Tuesday, July 20, 2010

Dinorah de Jesus Rodriguez featured in Miami New Times

Experimental Filmmaker Takes Over Miami's Legion Park
By Amanda McCorquodale

This article was originally published on the Miami New Times blog July 14, 2010
Full article here.

We don't know what will surprise you more -- the dancing, flickering images bouncing off the oak trees at Legion Park or the fact that there are actually people in a Miami-Dade park. This Saturday from 8 to 10 p.m., experimental film lovers and curious passersby will swarm the park for Dinorah de Jesús Rodríguez's "Elusive Landscape," a site-specific film installation projected onto foliage. Sound designer Ricardo Lastre will provide a soundscape of ambient noise.

But does Miami have an appetite for abstract cinema? Rodríguez believes Miami's "audience that will purposely seek out experimental film is very limited. But the audience that can be surprised by it in the street is everywhere."

"Elusive Landscape" recently took over the Tequesta mounds and dark trails of Arch Creek Park. And after turning Legion Park into a theater of trees this Saturday, Rodríguez will take her projectors to E.G. Sewell Park, where, according to the artist, the beauty of royal palms and poinciana trees meets the grotesqueness of discarded Santería offerings.

New Times: Describe "Elusive Landscape."
Dinorah de Jesús Rodríguez: This project is a celebration of Miami's neighborhoods, greenspaces, and eco-systems, and yes, our extreme weather, complete with humidity and bugs. The project is a series of 16mm film installations at five separate outdoor locations over the course of five months.

Is there an audience for experimental film in Miami?
I think it is a very new concept here, but fortunately we have enough transplants from other cities who know what experimental film is. I think with the upcoming expansion of the Cinematheque in Miami Beach, the opening of the new Cinematheque in the Gables, and the development of yet a third alternative film venue, O Cinema. The South Florida community is about to be bombarded by this very expansive genre in a big way. And I think our audiences are ready for this, just like they were ready for the visual art explosion that Art Basel brought our way. It may take a little time for people to realize that this type of work is already happening here, and for audiences to wholeheartedly support it, but I believe that Miami is ready for this type of art, and it will eventually take off.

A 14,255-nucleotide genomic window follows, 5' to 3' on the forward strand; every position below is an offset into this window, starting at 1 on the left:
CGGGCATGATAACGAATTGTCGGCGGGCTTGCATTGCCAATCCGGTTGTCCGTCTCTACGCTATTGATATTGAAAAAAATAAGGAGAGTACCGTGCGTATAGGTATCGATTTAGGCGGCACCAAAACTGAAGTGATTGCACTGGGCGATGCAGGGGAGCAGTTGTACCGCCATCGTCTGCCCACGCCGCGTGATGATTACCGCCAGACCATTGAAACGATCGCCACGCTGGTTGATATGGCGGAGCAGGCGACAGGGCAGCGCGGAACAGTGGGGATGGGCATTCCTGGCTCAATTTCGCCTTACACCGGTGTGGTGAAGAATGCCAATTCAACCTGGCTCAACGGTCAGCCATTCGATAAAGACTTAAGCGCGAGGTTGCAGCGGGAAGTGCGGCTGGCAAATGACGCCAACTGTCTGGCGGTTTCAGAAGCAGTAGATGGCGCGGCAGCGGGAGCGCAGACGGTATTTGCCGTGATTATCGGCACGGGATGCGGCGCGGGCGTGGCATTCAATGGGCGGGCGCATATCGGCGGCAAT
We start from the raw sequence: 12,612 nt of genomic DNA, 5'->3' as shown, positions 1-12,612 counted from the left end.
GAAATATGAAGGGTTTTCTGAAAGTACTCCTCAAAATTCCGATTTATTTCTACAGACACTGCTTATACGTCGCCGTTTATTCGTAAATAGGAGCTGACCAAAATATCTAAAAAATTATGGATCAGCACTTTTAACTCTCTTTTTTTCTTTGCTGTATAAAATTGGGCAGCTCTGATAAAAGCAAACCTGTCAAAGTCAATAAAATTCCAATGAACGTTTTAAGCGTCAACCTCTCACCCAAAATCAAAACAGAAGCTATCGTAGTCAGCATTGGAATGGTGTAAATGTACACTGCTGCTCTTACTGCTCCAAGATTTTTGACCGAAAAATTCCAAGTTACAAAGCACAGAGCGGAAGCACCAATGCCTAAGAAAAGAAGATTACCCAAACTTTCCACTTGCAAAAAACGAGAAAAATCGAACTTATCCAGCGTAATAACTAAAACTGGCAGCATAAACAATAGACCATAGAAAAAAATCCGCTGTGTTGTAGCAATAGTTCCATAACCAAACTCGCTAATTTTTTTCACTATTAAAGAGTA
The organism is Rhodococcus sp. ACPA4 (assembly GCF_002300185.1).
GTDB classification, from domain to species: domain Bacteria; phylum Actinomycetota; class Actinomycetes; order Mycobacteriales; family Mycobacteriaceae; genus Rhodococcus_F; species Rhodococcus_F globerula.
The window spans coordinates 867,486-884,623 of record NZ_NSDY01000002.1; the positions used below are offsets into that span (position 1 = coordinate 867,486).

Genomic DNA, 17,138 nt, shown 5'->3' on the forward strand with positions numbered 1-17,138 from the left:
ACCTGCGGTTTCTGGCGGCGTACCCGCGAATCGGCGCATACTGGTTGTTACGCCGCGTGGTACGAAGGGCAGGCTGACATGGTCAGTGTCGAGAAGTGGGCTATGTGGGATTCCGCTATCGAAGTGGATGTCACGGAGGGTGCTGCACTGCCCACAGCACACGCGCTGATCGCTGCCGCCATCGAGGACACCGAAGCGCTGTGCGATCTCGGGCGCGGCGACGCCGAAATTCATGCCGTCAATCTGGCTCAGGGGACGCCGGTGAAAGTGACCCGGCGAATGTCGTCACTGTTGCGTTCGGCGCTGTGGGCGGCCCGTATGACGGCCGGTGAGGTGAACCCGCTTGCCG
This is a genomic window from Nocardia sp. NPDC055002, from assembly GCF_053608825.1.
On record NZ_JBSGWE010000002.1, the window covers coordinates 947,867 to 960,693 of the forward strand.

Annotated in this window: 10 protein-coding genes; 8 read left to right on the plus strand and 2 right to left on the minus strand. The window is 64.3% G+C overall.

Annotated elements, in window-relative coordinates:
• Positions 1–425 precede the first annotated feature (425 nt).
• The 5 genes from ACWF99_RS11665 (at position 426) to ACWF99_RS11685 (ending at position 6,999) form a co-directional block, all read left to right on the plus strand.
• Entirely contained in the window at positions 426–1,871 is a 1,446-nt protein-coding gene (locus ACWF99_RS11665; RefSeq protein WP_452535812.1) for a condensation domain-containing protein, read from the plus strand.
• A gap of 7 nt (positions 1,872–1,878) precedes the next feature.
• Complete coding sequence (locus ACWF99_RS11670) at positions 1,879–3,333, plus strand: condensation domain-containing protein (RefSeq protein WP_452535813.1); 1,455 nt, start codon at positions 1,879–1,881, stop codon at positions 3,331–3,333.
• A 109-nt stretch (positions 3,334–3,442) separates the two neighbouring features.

Do you only work with film?
No. I work primarily in film, mainly because no other discipline allows me to play with the interface between visual art and cinema so well. I stick mainly to 16mm because, over time, I have acquired the equipment for this format (as opposed to the equipment for working in 35mm which is prohibitively expensive). I love the physicality and chemical properties of film, and I try to exploit and push these as much as possible in my work.

What filmmakers inspire you?
I became an experimental filmmaker upon seeing the works of Maya Deren, so it probably all begins there. Stan Brakhage, of course, is a major influence, as is Len Lye, though it's possible that many people in Miami have no idea who they are. Nam June Paik - what can I say? I think he may well have been my favorite artist of all time. Paul Sharits with his multiple projections, and artists like Bruce Conner and Chick Strand, who worked a lot with found footage and really blurred the line between documentary and abstraction. Among more contemporary artists, I am blown away by Pipilotti Rist and really love the work of Lorna Simpson.

You worked with Trinh T. Minh-ha. What was that experience like?
Minh-ha has been a very important mentor in my career, as I admire her tremendously both as a theorist and as a filmmaker. The most powerful influences Minh-ha has had on my work have been the understanding of time as a visual element - to really be able to feel the way pacing manipulates an audience and drives the soul of the film - and the concept of deconstruction of entrenched cinematic formulas by way of such simple gestures as separating image from sound, or by joining sound and images that "don't belong together."

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